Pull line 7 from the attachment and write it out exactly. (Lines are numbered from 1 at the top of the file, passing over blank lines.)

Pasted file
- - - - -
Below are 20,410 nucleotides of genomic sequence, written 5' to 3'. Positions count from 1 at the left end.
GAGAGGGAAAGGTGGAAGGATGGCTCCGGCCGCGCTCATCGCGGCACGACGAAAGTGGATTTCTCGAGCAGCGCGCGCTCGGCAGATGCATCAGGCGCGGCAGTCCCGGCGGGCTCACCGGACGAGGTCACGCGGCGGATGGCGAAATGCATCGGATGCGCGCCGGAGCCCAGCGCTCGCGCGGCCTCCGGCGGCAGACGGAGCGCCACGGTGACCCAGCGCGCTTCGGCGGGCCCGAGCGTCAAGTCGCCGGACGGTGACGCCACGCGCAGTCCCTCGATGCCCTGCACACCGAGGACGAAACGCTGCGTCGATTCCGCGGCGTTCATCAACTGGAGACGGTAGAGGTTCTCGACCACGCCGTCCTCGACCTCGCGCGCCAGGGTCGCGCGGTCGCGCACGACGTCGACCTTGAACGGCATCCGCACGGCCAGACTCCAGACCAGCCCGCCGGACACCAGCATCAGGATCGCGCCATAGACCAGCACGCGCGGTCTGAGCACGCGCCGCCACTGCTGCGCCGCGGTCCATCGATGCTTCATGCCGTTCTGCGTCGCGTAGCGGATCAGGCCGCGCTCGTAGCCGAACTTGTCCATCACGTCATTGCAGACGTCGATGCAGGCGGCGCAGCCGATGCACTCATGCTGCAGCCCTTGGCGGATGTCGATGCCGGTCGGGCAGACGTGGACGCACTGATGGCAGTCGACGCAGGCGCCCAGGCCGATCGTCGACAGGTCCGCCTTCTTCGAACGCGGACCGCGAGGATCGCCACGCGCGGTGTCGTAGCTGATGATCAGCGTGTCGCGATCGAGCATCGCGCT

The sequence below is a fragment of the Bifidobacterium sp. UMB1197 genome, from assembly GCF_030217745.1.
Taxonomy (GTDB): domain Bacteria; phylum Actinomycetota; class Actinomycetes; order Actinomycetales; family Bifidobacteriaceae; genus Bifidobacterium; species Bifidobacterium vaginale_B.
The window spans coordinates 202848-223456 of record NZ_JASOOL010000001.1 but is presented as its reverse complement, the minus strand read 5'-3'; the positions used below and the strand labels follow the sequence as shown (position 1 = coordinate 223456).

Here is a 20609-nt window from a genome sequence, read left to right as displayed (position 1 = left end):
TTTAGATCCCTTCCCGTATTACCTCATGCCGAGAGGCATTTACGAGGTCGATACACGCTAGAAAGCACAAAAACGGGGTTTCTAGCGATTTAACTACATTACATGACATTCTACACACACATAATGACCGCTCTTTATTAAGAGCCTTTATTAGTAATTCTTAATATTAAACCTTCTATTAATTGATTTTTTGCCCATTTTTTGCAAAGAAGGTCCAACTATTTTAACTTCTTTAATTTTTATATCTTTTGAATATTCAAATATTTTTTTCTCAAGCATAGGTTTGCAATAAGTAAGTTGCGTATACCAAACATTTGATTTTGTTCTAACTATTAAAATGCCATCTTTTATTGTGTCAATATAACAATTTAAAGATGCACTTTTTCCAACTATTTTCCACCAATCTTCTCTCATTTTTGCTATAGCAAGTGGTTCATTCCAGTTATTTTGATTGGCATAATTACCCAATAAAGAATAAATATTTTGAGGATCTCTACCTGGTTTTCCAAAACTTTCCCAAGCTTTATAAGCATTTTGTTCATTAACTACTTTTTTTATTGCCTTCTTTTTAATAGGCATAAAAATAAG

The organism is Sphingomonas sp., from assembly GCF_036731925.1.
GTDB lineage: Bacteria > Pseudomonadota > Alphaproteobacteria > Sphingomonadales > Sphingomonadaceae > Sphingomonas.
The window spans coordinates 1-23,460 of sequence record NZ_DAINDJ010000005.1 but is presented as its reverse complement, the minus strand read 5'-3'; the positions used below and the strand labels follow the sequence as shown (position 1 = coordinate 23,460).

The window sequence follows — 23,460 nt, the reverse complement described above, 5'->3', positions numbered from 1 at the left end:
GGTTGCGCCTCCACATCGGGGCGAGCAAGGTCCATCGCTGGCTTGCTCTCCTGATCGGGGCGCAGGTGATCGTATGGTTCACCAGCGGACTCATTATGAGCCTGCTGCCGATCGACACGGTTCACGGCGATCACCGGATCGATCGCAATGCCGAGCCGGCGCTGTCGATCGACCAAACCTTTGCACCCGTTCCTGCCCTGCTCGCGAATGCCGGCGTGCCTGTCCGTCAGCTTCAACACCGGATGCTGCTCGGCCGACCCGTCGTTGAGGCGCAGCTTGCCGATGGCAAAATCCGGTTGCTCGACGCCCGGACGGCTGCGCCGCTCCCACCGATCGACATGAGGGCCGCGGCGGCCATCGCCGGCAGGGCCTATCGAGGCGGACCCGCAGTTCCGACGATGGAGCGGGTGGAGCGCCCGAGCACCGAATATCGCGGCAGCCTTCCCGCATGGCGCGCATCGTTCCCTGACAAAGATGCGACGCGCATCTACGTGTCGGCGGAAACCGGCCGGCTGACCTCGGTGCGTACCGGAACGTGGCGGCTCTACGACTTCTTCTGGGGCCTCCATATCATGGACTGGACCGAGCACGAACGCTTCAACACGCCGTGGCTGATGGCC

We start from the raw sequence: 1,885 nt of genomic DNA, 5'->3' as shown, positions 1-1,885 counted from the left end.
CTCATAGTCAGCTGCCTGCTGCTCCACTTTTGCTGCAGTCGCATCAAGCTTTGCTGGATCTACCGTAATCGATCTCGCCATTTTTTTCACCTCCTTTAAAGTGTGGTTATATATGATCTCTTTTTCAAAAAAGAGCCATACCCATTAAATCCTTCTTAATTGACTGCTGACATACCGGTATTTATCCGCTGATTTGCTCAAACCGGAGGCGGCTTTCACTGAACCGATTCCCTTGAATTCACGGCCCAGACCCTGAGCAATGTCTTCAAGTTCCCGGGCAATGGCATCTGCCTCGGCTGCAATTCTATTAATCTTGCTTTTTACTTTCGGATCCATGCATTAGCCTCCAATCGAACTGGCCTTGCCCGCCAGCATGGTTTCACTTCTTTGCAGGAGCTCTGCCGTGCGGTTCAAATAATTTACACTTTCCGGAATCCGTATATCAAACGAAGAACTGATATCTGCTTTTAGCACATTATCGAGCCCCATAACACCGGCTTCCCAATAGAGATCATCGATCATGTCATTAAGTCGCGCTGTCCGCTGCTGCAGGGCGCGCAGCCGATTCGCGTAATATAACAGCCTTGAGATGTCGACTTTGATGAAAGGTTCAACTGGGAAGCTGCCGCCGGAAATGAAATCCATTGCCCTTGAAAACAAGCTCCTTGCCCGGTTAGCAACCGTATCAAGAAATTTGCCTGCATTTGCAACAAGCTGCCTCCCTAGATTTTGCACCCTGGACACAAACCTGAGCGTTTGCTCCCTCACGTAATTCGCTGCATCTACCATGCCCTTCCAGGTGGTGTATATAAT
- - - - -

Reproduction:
TTTAGATCCCTTCCCGTATTACCTCATGCCGAGAGGCATTTACGAGGTCGATACACGCTAGAAAGCACAAAAACGGGGTTTCTAGCGATTTAACTACATTACATGACATTCTACACACACATAATGACCGCTCTTTATTAAGAGCCTTTATTAGTAATTCTTAATATTAAACCTTCTATTAATTGATTTTTTGCCCATTTTTTGCAAAGAAGGTCCAACTATTTTAACTTCTTTAATTTTTATATCTTTTGAATATTCAAATATTTTTTTCTCAAGCATAGGTTTGCAATAAGTAAGTTGCGTATACCAAACATTTGATTTTGTTCTAACTATTAAAATGCCATCTTTTATTGTGTCAATATAACAATTTAAAGATGCACTTTTTCCAACTATTTTCCACCAATCTTCTCTCATTTTTGCTATAGCAAGTGGTTCATTCCAGTTATTTTGATTGGCATAATTACCCAATAAAGAATAAATATTTTGAGGATCTCTACCTGGTTTTCCAAAACTTTCCCAAGCTTTATAAGCATTTTGTTCATTAACTACTTTTTTTATTGCCTTCTTTTTAATAGGCATAAAAATAAG